To summarize, note these exegetical details:

  • Paul limited himself by the pronoun whatever circumstances (οἷς) to matters relating to poverty when actually he intended to discuss all his financial circumstances. The explanatory asyndeton and the unexpectedly-placed conjunctions (καὶ) carefully balancing out the clauses adjusted Paul’s self-imposed limitation. (Robertson, A Grammar of the Greek New Testament, p. 1181), “We may indeed have καὶ [“and”] in both parts of the comparison, a studied balancing of the two members of the sentence” (italics mine). One can envision Paul laying down his pen and musing about how he would restructure his thoughts since erasing a papyri page was not an option!
  • Verse 11 contains three items that are expanded in verses 12 and 13. (1) Poverty circumstances expands to all economic circumstances(2) Learned (ἔμαθον) is reiterated in verse 12 with a different but specific mystery religion term (μεμύημαι from μυέω) literally translated “I have learned the secret and am living in the light of it” (perfect tense).  (3) The favorite Stoic philosophical term “self-sufficiency/content” (αὐτάρκης”) is interpreted by Paul in verse 13, “Whatever the financial circumstances, I am strong in Christ.”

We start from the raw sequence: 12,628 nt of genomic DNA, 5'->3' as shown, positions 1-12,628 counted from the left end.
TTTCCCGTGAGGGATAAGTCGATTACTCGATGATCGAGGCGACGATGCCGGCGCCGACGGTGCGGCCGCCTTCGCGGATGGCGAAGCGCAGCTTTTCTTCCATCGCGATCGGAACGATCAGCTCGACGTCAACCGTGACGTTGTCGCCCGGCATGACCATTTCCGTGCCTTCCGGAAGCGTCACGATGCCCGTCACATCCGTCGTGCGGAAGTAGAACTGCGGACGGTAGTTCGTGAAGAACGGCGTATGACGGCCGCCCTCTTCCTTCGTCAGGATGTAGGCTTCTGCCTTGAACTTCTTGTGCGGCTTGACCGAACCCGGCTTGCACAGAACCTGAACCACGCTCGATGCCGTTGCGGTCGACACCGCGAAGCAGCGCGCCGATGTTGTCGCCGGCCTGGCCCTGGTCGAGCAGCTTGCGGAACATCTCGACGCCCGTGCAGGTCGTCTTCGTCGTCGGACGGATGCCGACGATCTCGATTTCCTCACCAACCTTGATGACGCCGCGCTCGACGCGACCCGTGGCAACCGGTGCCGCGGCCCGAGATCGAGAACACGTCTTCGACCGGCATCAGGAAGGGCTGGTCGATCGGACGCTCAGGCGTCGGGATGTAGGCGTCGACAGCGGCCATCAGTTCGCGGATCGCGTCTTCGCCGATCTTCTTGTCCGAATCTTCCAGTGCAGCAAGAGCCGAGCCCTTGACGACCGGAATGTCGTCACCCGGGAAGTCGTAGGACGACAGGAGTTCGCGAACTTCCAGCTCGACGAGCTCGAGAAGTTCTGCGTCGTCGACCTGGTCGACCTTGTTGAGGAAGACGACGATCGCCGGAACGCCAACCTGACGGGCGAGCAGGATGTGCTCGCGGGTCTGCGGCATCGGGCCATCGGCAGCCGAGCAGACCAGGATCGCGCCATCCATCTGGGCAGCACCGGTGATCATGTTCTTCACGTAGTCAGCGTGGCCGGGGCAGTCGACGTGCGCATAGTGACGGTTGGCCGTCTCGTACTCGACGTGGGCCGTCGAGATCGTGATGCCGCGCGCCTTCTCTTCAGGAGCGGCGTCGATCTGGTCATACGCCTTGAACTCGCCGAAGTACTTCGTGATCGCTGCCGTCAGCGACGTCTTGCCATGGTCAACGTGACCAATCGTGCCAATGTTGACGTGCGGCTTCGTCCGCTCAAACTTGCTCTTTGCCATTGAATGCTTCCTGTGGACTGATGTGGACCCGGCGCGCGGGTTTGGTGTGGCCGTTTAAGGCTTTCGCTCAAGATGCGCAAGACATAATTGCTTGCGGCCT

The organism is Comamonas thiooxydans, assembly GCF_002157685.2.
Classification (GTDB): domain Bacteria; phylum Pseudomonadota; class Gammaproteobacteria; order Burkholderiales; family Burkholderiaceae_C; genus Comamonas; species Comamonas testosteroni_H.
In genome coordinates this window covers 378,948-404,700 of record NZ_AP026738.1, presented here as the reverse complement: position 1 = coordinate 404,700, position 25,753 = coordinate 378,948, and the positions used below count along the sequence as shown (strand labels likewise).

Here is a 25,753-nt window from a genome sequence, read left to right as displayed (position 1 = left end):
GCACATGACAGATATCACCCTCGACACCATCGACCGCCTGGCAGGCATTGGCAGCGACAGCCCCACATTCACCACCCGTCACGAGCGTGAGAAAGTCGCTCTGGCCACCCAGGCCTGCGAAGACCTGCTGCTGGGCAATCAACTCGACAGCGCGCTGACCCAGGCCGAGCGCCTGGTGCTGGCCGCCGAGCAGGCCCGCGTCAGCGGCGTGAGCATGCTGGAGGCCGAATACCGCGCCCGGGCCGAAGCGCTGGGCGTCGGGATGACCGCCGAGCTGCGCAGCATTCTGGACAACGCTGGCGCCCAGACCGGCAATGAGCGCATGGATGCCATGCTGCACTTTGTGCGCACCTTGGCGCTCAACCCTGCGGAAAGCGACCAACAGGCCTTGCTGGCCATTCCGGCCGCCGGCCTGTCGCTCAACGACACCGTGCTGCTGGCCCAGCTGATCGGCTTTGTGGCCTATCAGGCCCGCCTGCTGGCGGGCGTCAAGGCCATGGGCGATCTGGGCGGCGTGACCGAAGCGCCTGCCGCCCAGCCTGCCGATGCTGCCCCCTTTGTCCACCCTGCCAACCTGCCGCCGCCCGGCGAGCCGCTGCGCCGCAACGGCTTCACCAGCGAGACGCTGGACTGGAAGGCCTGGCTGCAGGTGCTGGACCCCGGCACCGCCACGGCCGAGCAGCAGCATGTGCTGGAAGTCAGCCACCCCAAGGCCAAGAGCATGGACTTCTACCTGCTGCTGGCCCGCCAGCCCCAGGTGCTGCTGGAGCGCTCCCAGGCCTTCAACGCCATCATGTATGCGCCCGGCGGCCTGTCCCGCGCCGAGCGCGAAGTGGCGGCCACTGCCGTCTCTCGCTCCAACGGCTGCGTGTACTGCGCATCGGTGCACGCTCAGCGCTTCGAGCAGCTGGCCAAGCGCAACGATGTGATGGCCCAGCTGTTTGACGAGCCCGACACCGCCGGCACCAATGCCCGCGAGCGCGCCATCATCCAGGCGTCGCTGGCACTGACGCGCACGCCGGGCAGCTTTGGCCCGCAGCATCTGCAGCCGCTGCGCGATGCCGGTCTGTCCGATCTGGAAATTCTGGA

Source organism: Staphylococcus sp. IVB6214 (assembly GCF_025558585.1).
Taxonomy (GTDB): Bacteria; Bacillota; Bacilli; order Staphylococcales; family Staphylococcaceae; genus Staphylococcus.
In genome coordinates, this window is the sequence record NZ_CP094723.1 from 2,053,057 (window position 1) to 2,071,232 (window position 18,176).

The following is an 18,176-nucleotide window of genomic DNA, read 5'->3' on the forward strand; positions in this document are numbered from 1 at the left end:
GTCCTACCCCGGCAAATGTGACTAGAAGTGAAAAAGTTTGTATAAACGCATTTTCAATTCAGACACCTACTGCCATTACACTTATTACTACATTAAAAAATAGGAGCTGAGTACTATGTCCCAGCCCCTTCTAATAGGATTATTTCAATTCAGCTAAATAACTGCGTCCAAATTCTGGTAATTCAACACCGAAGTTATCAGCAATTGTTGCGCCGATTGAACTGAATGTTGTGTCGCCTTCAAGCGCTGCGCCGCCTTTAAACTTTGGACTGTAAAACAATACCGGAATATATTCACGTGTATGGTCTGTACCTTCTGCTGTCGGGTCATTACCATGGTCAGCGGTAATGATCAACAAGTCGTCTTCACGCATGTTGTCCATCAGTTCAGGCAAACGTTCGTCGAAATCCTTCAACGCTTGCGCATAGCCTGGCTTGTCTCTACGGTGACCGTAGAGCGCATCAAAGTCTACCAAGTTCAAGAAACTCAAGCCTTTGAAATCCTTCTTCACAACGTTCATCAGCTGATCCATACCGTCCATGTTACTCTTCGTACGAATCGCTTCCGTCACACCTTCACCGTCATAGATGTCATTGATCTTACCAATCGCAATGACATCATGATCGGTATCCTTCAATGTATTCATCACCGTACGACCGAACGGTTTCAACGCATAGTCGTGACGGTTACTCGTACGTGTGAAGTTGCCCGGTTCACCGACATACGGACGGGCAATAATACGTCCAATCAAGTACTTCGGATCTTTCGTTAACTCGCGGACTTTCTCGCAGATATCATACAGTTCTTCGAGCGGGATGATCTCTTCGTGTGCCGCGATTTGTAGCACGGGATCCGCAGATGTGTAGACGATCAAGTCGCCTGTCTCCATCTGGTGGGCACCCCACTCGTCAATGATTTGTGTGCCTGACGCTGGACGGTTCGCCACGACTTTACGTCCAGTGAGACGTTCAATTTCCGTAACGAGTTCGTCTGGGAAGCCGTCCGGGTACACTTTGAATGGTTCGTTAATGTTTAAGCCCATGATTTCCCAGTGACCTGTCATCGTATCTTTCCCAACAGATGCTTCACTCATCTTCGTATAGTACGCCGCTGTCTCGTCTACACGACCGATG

• Finally, these conclusions are confirmed by the presence of the introductory words “not that” (οὐχ ὅτι) at verse 11 and the omission of the expected balancing term “but” (ἀλλὰ, see verse 17 for the full literary pattern). When Paul wrote about his “poverty-related circumstances (ἐν οἷς)” a number of internal changes were needed in the letter resulting in a literary change (technically called an anacoluthon, see Bullinger, Ibid., 720). To complete the thought Paul added two beautifully-constructed verses to round out his thinking about his financial situation.

When recognized and thoroughly examined, the grammatical and lexical data noted above illuminate the text dramatically and can lead to clear contextual exposition with far-reaching applications! To reiterate the point of this article, “Accurate interpretation and corresponding applications of Philippians 4:11-13 are found in all of the above-mentioned details.”